So Dan and the other folks at DC are to be commended for their courage in taking this on, and trusting me to pull it off.

BSR!: Why was this story important for you to tell?

JMS: See above.

BSR!: Didio said that Superman is your favorite character. Why is that?

JMS: Growing up a kid in the mean streets of New Jersey and other areas, with very few options, Superman became an icon to me: his very existence said that anything is possible, and for me, that was a powerful message.

He also stands for what is best in us, in what we hope we are when push comes to shove.

BSR!: Where do you see things heading after this? Do you plan to take Superman further than his reconnection with America?

JMS: Let me finish this story without screwing it up, then I'll focus on not screwing up the next one.

BSR!: How do you plan on incorporating the stories from the contest into your work?

A lot of that will depend on what comes in the door. I'm not looking for story ideas, rather reasons why Superman should visit a given area. If we set an issue in a particular town, will it do some good? Will it bring a measure of attention or interest or hope to the town?

For a lot of towns in a depressed economy, where there may not be a lot to look forward to ever day, this can be an event that folks can get involved with and have fun with, and that's important.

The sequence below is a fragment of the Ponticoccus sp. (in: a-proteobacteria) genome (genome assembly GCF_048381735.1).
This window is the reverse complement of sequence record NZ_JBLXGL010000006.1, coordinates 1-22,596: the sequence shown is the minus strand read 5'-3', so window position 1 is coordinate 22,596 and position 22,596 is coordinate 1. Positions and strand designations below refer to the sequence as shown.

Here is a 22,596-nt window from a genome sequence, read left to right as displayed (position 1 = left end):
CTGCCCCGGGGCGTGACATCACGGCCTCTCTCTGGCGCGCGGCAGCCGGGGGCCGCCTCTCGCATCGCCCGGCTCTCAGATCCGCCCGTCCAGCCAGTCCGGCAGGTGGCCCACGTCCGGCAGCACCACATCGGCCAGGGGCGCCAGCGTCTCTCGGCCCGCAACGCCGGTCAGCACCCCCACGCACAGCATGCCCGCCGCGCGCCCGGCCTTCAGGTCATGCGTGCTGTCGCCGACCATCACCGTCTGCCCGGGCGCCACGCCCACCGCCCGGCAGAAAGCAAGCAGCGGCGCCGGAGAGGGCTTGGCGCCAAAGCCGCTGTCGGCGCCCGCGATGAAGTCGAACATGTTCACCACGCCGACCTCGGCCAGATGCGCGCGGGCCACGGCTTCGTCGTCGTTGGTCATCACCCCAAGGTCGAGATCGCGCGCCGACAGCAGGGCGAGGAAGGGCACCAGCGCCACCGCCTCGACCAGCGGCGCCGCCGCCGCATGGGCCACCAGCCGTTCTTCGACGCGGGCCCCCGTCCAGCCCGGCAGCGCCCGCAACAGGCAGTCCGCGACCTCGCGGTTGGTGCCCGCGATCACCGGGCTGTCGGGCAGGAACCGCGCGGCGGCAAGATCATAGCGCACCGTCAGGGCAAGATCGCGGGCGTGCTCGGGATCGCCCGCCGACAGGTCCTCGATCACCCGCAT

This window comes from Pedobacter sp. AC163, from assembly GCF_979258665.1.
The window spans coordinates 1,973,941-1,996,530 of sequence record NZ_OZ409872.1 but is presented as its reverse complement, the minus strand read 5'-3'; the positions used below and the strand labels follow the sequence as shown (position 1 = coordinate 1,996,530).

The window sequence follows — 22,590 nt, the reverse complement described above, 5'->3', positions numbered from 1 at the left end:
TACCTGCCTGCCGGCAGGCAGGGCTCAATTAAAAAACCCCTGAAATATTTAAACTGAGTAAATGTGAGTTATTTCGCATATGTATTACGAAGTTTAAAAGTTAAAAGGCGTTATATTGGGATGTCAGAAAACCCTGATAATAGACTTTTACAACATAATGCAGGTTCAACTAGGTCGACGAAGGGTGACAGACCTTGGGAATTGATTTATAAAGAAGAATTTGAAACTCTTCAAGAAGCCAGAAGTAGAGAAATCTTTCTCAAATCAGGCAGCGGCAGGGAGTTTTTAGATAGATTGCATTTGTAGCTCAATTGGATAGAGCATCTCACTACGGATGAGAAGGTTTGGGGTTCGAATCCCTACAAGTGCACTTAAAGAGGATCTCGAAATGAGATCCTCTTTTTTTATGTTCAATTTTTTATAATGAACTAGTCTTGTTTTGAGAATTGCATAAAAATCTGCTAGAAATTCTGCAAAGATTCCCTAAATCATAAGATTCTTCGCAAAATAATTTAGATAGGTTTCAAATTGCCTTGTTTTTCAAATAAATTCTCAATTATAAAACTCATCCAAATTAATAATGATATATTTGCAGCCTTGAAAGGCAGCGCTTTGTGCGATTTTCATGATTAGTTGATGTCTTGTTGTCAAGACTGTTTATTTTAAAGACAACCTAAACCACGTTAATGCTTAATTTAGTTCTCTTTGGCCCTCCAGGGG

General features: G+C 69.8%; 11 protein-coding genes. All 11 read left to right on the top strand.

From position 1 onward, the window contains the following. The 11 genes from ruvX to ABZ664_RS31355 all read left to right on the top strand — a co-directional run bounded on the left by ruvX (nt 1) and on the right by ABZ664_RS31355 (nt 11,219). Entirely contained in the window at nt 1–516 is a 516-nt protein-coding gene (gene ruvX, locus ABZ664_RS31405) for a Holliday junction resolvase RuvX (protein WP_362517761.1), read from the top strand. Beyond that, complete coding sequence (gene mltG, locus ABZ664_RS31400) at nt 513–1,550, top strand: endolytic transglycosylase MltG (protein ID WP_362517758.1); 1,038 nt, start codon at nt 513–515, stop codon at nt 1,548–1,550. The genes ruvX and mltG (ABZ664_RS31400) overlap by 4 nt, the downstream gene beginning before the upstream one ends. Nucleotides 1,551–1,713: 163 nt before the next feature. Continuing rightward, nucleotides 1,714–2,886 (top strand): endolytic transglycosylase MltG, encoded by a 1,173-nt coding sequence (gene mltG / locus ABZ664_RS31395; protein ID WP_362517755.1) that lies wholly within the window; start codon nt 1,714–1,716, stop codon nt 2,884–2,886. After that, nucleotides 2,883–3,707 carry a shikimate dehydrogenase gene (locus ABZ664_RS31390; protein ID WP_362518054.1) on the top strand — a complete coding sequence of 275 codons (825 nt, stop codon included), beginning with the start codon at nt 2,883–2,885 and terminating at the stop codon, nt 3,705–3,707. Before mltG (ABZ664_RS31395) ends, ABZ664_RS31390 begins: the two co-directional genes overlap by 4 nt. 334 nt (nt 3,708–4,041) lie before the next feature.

BSR!: What is it you think Superman can teach America about being the best of themselves and to mend some of the breakdowns in civil discourse in our society?

JMS: Ultimately it comes down to his sense of fairness. I remember it said of Wendall Wilkie that "he knew right from left, but he also knew right from wrong." I would apply the same to Superman, and to Clark Kent.

But this isn't really about Superman teaching America something, or Superman trying to figure himself out. It's about going home, to check on the family, and see how they're doing.

It's not about how he sees himself, it's about how he sees us, how we see him, and in the end, how we see ourselves, since in the final analysis, any decent fiction says something about the time in which it was written. It should illuminate who we are, and that's what I'm hoping for here.

BSR!: Do you see yourself tackling any of those breakdowns of civility in your work on Superman?